251313 It Takes a Village-Community Engagement Promotes Optimal Biobank Research

Tuesday, November 1, 2011: 3:06 PM

Jennifer Wroblewski, MPH , Northwest Association for Biomedical Research, Seattle, WA
Developing successful biorepositories research that improves maternal and child health relies on trusted partnerships between engaged participants (the public) and investigators. Much can be learned from community based participatory research. Best practices for community engagement include 1) becoming knowledgeable about the community and its members to build relationships 2) communication during all phases of research that reflects respect (understanding goals of both investigators and participants, true informed consent, roles and responsibilities, returning results, reconsenting, planning implementation of discoveries into clinical practice), 3) wise yielding of control to the community and remaining flexible, and 4) capacity building that is rooted in the community's commitment, strengths, and values.

Applying these practices is also important for general populations, whose specimens have been and will be collected for repositories (newborn screening programs, residual tissues from biopsy, etc.). Members of the public enjoy the vital health benefits of biomedical research, but are generally unaware of the process that generates new treatments and cures, or the ethical standards that guide scientists. To ensure continued support for research it is necessary to promote understanding of emerging methods, like biorepositories, used in biomedical research and also to assure trusted practices are utilized.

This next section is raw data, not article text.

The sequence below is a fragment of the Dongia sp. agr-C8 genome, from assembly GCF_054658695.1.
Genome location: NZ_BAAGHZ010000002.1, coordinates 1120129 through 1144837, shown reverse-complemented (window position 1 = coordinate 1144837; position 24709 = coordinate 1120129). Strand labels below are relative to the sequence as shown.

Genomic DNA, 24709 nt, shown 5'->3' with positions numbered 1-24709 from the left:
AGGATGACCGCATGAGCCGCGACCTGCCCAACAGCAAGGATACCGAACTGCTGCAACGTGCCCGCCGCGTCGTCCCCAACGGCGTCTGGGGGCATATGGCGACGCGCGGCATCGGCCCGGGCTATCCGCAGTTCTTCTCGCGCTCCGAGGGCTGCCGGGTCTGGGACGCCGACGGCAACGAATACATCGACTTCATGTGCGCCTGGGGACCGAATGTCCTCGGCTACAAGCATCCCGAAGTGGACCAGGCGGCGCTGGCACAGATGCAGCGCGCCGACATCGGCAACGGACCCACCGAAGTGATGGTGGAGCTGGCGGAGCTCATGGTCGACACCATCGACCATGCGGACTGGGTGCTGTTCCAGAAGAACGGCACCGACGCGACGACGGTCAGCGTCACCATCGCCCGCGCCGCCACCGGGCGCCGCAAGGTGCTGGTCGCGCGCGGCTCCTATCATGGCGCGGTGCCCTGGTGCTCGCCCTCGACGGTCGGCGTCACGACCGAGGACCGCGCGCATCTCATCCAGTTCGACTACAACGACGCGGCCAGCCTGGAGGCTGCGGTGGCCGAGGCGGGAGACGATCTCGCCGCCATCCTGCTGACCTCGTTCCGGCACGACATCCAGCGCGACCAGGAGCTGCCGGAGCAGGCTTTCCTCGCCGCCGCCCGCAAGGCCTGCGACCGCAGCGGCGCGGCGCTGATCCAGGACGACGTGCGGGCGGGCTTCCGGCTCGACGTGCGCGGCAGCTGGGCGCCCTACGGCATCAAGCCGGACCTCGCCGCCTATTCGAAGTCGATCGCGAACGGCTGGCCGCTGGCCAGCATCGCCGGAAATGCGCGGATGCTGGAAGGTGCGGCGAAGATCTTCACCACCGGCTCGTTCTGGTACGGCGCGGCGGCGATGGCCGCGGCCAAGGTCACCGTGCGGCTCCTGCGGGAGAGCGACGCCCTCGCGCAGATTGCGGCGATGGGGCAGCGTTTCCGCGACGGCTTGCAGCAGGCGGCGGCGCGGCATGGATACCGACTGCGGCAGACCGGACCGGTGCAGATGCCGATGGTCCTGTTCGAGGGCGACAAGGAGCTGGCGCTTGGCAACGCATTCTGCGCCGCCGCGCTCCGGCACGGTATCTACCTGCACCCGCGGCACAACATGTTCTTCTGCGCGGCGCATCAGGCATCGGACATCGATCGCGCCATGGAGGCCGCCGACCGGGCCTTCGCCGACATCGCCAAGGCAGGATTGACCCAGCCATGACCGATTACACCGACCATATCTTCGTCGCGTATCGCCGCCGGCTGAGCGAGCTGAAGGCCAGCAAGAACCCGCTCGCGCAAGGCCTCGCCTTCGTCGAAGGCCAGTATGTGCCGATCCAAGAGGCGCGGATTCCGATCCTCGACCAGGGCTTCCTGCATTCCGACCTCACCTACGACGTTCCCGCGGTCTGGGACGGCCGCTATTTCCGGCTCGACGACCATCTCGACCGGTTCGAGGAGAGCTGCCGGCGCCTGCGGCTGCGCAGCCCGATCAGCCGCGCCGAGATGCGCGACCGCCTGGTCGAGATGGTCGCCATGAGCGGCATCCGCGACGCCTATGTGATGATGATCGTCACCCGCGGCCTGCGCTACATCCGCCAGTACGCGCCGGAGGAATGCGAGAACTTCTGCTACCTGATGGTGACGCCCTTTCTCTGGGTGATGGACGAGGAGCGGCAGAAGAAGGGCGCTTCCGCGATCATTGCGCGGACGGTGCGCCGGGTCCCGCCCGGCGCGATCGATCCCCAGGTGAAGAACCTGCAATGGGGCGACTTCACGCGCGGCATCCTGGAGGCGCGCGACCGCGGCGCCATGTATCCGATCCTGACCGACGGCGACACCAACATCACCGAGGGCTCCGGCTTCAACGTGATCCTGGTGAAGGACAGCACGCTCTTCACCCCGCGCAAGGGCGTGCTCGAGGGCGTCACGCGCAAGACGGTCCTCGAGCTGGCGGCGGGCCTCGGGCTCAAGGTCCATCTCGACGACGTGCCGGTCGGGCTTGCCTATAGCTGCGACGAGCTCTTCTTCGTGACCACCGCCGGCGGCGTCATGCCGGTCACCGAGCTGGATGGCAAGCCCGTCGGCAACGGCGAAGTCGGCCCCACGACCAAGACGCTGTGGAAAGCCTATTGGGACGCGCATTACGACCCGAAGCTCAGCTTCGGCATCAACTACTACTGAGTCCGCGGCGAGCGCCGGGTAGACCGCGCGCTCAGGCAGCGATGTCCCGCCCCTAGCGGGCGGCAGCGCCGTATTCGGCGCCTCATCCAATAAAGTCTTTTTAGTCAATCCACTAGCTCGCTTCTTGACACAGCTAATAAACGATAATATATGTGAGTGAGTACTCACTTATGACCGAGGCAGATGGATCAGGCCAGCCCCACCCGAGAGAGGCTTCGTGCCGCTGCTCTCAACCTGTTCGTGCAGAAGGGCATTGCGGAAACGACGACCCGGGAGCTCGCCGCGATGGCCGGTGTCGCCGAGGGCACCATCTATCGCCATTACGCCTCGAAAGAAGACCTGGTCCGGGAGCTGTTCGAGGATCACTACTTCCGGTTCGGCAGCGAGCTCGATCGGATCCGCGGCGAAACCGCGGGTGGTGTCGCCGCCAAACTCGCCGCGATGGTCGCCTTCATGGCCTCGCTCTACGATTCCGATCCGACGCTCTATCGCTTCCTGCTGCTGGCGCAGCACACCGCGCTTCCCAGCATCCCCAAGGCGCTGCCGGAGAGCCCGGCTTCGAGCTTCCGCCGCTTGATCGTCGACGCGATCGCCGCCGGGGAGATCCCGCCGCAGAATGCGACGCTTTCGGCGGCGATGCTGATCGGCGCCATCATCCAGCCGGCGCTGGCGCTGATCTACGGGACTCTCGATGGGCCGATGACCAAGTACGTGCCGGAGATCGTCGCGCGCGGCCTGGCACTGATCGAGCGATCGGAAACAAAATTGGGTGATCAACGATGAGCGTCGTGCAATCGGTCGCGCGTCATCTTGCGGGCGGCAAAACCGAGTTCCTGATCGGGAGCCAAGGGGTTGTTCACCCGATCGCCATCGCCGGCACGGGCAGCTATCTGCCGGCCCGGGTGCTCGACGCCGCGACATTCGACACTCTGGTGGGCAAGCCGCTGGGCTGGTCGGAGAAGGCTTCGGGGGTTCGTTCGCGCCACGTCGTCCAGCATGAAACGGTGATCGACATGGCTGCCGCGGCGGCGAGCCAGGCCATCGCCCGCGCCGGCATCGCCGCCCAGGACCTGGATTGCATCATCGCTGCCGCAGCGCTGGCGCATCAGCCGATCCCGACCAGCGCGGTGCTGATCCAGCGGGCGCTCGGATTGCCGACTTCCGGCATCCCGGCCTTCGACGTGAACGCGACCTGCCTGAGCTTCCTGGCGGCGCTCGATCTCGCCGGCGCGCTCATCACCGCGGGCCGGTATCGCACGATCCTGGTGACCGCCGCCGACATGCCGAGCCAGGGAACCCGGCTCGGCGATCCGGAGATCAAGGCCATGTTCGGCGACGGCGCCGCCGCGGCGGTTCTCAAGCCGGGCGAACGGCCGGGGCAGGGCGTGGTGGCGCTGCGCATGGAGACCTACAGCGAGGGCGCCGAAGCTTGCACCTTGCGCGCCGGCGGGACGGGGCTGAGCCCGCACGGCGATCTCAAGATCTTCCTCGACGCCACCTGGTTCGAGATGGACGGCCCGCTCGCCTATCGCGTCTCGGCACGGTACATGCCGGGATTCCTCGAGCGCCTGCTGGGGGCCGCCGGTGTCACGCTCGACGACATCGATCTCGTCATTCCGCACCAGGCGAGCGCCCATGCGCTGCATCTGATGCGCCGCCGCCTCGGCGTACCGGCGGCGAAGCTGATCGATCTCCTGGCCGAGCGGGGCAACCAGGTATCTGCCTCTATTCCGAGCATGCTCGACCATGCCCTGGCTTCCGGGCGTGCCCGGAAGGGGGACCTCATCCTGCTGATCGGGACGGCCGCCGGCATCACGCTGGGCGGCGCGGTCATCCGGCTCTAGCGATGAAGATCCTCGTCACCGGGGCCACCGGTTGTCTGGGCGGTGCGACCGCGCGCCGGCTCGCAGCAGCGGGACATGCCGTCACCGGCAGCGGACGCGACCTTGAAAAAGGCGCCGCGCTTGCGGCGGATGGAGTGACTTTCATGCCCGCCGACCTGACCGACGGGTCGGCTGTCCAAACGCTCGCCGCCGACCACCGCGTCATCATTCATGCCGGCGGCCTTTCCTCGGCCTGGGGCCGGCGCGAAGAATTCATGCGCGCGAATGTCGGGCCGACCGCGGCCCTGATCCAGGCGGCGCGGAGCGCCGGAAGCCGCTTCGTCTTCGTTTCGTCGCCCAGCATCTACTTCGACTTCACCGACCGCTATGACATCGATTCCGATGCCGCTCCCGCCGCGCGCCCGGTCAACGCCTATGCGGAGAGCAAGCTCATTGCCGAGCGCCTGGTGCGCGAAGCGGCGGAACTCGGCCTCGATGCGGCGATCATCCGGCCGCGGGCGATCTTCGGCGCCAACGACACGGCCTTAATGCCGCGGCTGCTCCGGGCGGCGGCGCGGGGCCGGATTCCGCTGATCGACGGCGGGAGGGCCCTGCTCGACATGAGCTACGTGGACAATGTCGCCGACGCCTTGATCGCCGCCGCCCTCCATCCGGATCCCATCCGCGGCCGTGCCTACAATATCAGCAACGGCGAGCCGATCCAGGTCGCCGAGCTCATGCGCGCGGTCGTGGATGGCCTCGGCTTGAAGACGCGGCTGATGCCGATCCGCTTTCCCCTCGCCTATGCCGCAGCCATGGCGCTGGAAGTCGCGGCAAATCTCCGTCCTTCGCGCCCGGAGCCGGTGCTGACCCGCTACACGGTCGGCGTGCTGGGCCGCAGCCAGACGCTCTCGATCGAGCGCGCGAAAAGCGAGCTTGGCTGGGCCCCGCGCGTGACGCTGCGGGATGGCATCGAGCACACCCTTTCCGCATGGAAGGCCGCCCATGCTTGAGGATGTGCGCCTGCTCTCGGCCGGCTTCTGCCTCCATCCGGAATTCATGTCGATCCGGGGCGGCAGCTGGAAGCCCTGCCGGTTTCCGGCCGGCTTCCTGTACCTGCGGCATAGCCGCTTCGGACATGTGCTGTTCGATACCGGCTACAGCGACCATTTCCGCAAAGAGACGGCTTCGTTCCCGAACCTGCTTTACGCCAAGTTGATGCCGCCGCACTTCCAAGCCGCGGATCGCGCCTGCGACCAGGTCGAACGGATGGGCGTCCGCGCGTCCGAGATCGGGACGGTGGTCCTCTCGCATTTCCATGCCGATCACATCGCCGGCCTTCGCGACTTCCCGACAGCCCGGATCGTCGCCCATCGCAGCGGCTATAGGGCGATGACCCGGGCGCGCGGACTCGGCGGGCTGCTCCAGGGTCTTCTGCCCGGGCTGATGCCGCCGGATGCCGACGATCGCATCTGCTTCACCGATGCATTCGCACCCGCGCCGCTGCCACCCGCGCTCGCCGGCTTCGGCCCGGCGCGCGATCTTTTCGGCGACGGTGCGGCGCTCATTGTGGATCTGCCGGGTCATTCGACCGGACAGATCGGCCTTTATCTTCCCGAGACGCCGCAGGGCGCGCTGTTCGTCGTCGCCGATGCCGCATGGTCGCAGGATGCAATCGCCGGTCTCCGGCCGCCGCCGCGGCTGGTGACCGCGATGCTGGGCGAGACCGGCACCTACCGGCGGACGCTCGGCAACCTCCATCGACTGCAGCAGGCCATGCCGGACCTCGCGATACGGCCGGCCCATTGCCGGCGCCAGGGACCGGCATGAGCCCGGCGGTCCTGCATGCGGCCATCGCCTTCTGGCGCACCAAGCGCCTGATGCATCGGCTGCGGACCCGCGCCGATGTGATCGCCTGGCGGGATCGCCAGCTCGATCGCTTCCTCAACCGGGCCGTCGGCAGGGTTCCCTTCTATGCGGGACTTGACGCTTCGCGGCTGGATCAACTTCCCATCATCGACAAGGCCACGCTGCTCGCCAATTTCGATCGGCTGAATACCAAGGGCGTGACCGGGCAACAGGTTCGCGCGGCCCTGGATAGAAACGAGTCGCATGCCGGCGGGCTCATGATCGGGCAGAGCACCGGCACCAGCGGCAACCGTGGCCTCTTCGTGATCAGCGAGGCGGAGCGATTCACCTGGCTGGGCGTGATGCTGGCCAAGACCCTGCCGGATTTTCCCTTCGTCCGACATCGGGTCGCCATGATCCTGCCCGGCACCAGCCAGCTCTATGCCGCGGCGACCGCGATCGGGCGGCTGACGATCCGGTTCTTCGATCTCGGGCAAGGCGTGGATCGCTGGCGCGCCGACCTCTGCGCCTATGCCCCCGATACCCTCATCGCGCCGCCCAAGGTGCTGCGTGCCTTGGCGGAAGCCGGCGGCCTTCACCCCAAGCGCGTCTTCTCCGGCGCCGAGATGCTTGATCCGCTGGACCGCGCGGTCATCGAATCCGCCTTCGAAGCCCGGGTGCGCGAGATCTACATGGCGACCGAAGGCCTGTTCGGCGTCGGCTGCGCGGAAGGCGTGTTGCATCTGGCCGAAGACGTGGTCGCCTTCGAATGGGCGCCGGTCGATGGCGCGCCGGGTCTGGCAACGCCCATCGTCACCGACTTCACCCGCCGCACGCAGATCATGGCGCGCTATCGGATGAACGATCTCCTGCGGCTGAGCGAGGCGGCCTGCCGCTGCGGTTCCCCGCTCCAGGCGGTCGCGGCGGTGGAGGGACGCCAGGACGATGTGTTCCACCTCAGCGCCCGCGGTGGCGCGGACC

Learning Areas:
Basic medical science applied in public health

Learning Objectives:
Describe how research repositories will improve our understanding of pregnancy. Discuss the important role pregnant women play in advancing research. Identify opportunities to engage communities and build trust with the women who are participating in the research. List of epidemiological data collected throughout pregnancy as part of this research that can serve as a rich resource for public health experts.

Keywords: Community Participation, Maternal and Child Health

Presenting author's disclosure statement:

Qualified on the content I am responsible for because: I am qualified to present because I develop programs that promote public engagement in translational biomedical research.
Any relevant financial relationships? No

I agree to comply with the American Public Health Association Conflict of Interest and Commercial Support Guidelines, and to disclose to the participants any off-label or experimental uses of a commercial product or service discussed in my presentation.